Risen pizza dough after a couple of hours--note the rich whole grain flour of local BKWFarms hard red wheat

Risen pizza dough after a couple of hours–note the rich whole grain flour of local BKWFarms hard red wheat

As for making the crust, we have the perfect source of the freshest whole grain organic flours right here from BKWFarms’ fresh-milled heirloom white Sonora & hard red wheat.

My suggestions for a Baja Arizona Pizza Crust:

Ingredients:

3 ½ to 4 cups bread flour mix  (consisting of 2- 2  1/2 cups organic hard red wheat flour from BKWFarms Marana, 1 cup pastry-milled organic heirloom white Sonora wheat flour also from BKWFarms, ½ cup organic all purpose flour from a good grocery)

2 tsp local raw honey (see Freddie the Singing Beekeeper at Sunday Rillito farmers market)

1-2 envelopes instant dry yeast (or your own sourdough starter)

2 tsp Utah ancient sea salt or commercial sea salt

1 ½ cups drinking water, heated in pyrex to between 105 degrees F and 115 degrees F

2 Tbsp organic olive oil for the dough

PLUS 2 tsp more olive oil for spreading on dough as it proofs

Pizza dough risen and kneaded then stretched and patted out on pizza pan ready for toppings

Pizza dough risen and kneaded then stretched and patted out on pizza pan ready for toppings

Directions for making Crust:

[Note–you can find several pizza dough recipes for bread mixers online.  Just substitute the above ingredients.]

Heat water and pour into a large mixing bowl.  Test for temperature then dissolve dry yeast.  Add honey and sea salt and dissolve both.  Add oil to wet mixture.  Sift flours. Gradually mix flours into wet ingredients until a mass of dough is formed and begins to pull away from sides of bowl.  Knead into a ball.  Let stand covered in a warm place until ball of dough has at least doubled in size (approx 2 hours).  Knead the ball again, divide into 2 equal parts, cover thinly with the additional olive oil, and roll out or hand-flatten the 2 dough balls out onto 2 oiled pizza pans.  Pat dough to approximately 1/4″-3/8″ thickness to the edges of pan.  At this point you are ready to add any number of good toppings.  Here are ideas for a local veggie and a local meatie pizza.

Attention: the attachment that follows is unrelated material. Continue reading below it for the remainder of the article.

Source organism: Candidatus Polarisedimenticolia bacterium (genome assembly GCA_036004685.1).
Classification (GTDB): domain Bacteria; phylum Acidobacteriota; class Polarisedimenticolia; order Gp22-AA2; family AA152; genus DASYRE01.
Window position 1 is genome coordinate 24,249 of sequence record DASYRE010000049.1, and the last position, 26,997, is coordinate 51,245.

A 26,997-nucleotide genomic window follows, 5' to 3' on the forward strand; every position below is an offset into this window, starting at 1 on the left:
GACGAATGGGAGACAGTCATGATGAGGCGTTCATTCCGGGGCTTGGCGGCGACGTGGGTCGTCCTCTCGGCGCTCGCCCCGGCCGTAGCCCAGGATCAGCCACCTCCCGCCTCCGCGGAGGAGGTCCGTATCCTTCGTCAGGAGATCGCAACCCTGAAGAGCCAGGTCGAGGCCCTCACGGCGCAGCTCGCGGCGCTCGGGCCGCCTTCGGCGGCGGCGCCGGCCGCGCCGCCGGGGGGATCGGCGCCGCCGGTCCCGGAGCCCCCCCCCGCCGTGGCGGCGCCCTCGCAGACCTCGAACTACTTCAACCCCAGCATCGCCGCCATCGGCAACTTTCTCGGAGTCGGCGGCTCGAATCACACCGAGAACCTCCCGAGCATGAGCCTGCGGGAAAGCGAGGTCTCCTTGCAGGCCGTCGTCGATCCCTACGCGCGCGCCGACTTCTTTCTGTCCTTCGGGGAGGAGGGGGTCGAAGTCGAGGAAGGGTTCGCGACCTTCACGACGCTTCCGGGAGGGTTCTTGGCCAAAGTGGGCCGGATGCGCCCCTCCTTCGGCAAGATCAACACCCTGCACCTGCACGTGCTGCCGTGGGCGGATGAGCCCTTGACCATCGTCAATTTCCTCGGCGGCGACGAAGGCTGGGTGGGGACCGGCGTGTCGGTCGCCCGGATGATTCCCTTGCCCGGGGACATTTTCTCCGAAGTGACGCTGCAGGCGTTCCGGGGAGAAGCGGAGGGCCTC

For the finest plain local carefully created goat cheese, find Fiore di Capra at Rillito Farmers Market, Sundays in Tucson

For the finest plain local carefully created goat cheese, find Fiore di Capra at Rillito Farmers Market, Sundays in Tucson

Baja Arizona Pizza Toppings

Ingredients for local Veggie Pizza toppings:

1/2 pt. spreadable goat cheese (I use Fiore di Capra’s plain)

local chard or acelgas (from Mission Garden) torn in pieces

local tomatoes, sliced

I’itoi’s Onions, chopped

heirloom garlic, minced

1/2 cup reconstituted cholla buds, sliced in half or quarters

1/2 cup diced nopalitos 

Fresh Chard (acelgas) from a refugee friend's garden--a great substitute for spinach in a pizza!

Fresh Chard (acelgas) from a refugee friend’s garden–a great substitute for spinach in a pizza!

Native I'itoi's Onions and local heirloom garlic from my garden for pizza topping

Native I’itoi’s Onions and local heirloom garlic from my garden for pizza topping

1/2 cup local oyster mushrooms, sliced

1/4-1/2 cup salsa, optional

Luscious oyster mushrooms from Maggie's Farm (Rillito Farmers Market) to cut in strips for pizza

Luscious oyster mushrooms from Maggie’s Farm (Rillito Farmers Market) to cut in strips for pizza

[You probably by now have some ideas of your own to add!]

Ingredients for Meatie Baja Arizona Pizza toppings:

1/2 pt goat cheese

1/2 lb local chorizo sausage, loosely fried